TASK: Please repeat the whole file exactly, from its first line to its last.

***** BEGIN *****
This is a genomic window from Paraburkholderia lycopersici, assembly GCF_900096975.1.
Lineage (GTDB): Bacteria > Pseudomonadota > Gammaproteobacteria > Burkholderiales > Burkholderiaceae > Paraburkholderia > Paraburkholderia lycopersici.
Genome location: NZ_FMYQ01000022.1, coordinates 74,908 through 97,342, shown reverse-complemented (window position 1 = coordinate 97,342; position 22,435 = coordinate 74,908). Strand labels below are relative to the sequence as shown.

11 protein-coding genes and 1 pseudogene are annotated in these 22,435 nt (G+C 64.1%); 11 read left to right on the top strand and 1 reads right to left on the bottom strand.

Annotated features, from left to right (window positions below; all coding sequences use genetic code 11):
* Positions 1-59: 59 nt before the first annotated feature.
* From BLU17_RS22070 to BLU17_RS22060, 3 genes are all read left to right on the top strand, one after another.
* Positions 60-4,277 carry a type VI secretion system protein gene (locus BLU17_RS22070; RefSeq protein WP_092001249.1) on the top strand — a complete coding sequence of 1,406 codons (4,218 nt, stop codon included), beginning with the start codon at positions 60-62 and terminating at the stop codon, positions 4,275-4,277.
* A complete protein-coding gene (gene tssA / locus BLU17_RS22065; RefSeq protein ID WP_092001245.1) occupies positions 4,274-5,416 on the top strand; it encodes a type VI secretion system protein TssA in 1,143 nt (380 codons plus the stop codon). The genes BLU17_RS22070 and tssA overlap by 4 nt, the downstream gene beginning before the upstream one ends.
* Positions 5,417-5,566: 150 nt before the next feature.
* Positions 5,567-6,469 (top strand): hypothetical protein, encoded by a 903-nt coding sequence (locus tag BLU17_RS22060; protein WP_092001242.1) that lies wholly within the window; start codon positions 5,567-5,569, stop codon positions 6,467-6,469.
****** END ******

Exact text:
This is a genomic window from Paraburkholderia lycopersici, assembly GCF_900096975.1.
Lineage (GTDB): Bacteria > Pseudomonadota > Gammaproteobacteria > Burkholderiales > Burkholderiaceae > Paraburkholderia > Paraburkholderia lycopersici.
Genome location: NZ_FMYQ01000022.1, coordinates 74,908 through 97,342, shown reverse-complemented (window position 1 = coordinate 97,342; position 22,435 = coordinate 74,908). Strand labels below are relative to the sequence as shown.

11 protein-coding genes and 1 pseudogene are annotated in these 22,435 nt (G+C 64.1%); 11 read left to right on the top strand and 1 reads right to left on the bottom strand.

Annotated features, from left to right (window positions below; all coding sequences use genetic code 11):
* Positions 1-59: 59 nt before the first annotated feature.
* From BLU17_RS22070 to BLU17_RS22060, 3 genes are all read left to right on the top strand, one after another.
* Positions 60-4,277 carry a type VI secretion system protein gene (locus BLU17_RS22070; RefSeq protein WP_092001249.1) on the top strand — a complete coding sequence of 1,406 codons (4,218 nt, stop codon included), beginning with the start codon at positions 60-62 and terminating at the stop codon, positions 4,275-4,277.
* A complete protein-coding gene (gene tssA / locus BLU17_RS22065; RefSeq protein ID WP_092001245.1) occupies positions 4,274-5,416 on the top strand; it encodes a type VI secretion system protein TssA in 1,143 nt (380 codons plus the stop codon). The genes BLU17_RS22070 and tssA overlap by 4 nt, the downstream gene beginning before the upstream one ends.
* Positions 5,417-5,566: 150 nt before the next feature.
* Positions 5,567-6,469 (top strand): hypothetical protein, encoded by a 903-nt coding sequence (locus tag BLU17_RS22060; protein WP_092001242.1) that lies wholly within the window; start codon positions 5,567-5,569, stop codon positions 6,467-6,469.